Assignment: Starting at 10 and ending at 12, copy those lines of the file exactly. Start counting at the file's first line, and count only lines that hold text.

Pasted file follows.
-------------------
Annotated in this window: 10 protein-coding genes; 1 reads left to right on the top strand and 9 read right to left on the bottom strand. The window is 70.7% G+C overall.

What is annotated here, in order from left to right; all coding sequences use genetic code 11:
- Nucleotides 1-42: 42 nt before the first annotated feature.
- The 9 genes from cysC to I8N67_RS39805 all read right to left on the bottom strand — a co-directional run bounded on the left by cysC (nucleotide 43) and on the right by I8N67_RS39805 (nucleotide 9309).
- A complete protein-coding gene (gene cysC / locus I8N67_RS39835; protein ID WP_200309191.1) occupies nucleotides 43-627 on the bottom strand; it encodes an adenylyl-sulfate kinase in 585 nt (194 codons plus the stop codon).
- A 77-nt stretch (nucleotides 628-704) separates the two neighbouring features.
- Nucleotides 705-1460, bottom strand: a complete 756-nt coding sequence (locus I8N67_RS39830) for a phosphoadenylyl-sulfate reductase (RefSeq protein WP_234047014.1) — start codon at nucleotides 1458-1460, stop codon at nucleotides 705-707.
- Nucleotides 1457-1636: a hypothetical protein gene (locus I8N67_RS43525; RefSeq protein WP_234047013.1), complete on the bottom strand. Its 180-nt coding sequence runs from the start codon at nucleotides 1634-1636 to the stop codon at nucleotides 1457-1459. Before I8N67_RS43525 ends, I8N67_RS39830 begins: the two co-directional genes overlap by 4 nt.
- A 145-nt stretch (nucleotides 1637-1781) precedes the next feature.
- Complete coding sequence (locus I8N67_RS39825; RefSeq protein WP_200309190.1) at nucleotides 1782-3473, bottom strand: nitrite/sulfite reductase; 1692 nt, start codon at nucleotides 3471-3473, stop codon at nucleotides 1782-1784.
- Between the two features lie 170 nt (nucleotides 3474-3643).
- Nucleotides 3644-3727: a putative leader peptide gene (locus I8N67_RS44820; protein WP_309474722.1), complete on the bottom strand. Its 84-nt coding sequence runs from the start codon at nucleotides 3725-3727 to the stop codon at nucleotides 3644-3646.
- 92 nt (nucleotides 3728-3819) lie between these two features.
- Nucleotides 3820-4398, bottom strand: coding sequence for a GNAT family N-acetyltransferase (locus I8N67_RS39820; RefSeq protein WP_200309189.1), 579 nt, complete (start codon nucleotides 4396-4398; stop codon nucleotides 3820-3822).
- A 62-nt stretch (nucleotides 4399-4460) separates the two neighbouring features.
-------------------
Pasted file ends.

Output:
- Complete coding sequence (locus I8N67_RS39825; RefSeq protein WP_200309190.1) at nucleotides 1782-3473, bottom strand: nitrite/sulfite reductase; 1692 nt, start codon at nucleotides 3471-3473, stop codon at nucleotides 1782-1784.
- Between the two features lie 170 nt (nucleotides 3474-3643).
- Nucleotides 3644-3727: a putative leader peptide gene (locus I8N67_RS44820; protein WP_309474722.1), complete on the bottom strand. Its 84-nt coding sequence runs from the start codon at nucleotides 3725-3727 to the stop codon at nucleotides 3644-3646.